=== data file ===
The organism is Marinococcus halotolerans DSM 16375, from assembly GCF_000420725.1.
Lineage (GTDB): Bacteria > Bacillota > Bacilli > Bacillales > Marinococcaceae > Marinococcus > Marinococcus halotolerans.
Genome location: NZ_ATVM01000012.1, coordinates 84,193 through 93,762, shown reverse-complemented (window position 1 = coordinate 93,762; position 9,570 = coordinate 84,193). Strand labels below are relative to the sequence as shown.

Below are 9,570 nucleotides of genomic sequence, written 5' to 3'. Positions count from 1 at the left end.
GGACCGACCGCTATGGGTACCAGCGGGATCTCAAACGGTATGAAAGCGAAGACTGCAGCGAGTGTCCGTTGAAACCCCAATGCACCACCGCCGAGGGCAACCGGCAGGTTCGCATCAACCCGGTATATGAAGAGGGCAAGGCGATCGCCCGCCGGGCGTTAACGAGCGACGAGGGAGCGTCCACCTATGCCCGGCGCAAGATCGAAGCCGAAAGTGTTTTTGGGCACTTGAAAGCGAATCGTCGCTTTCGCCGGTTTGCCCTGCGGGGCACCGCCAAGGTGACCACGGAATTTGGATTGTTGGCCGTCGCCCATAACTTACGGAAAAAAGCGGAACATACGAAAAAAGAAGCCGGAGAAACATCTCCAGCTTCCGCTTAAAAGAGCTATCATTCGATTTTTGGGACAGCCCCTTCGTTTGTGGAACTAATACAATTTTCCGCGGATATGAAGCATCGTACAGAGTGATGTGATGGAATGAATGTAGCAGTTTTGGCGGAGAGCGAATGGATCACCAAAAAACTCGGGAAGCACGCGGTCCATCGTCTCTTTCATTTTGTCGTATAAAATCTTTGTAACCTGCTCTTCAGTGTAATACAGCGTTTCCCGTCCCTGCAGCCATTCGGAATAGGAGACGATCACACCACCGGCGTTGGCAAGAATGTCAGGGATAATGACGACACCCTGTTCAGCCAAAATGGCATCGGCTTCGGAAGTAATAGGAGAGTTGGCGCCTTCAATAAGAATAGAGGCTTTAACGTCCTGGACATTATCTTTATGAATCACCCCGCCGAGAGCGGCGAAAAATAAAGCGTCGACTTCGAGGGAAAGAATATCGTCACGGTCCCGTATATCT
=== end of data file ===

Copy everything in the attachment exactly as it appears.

The organism is Marinococcus halotolerans DSM 16375, from assembly GCF_000420725.1.
Lineage (GTDB): Bacteria > Bacillota > Bacilli > Bacillales > Marinococcaceae > Marinococcus > Marinococcus halotolerans.
Genome location: NZ_ATVM01000012.1, coordinates 84,193 through 93,762, shown reverse-complemented (window position 1 = coordinate 93,762; position 9,570 = coordinate 84,193). Strand labels below are relative to the sequence as shown.

Below are 9,570 nucleotides of genomic sequence, written 5' to 3'. Positions count from 1 at the left end.
GGACCGACCGCTATGGGTACCAGCGGGATCTCAAACGGTATGAAAGCGAAGACTGCAGCGAGTGTCCGTTGAAACCCCAATGCACCACCGCCGAGGGCAACCGGCAGGTTCGCATCAACCCGGTATATGAAGAGGGCAAGGCGATCGCCCGCCGGGCGTTAACGAGCGACGAGGGAGCGTCCACCTATGCCCGGCGCAAGATCGAAGCCGAAAGTGTTTTTGGGCACTTGAAAGCGAATCGTCGCTTTCGCCGGTTTGCCCTGCGGGGCACCGCCAAGGTGACCACGGAATTTGGATTGTTGGCCGTCGCCCATAACTTACGGAAAAAAGCGGAACATACGAAAAAAGAAGCCGGAGAAACATCTCCAGCTTCCGCTTAAAAGAGCTATCATTCGATTTTTGGGACAGCCCCTTCGTTTGTGGAACTAATACAATTTTCCGCGGATATGAAGCATCGTACAGAGTGATGTGATGGAATGAATGTAGCAGTTTTGGCGGAGAGCGAATGGATCACCAAAAAACTCGGGAAGCACGCGGTCCATCGTCTCTTTCATTTTGTCGTATAAAATCTTTGTAACCTGCTCTTCAGTGTAATACAGCGTTTCCCGTCCCTGCAGCCATTCGGAATAGGAGACGATCACACCACCGGCGTTGGCAAGAATGTCAGGGATAATGACGACACCCTGTTCAGCCAAAATGGCATCGGCTTCGGAAGTAATAGGAGAGTTGGCGCCTTCAATAAGAATAGAGGCTTTAACGTCCTGGACATTATCTTTATGAATCACCCCGCCGAGAGCGGCGAAAAATAAAGCGTCGACTTCGAGGGAAAGAATATCGTCACGGTCCCGTATATCT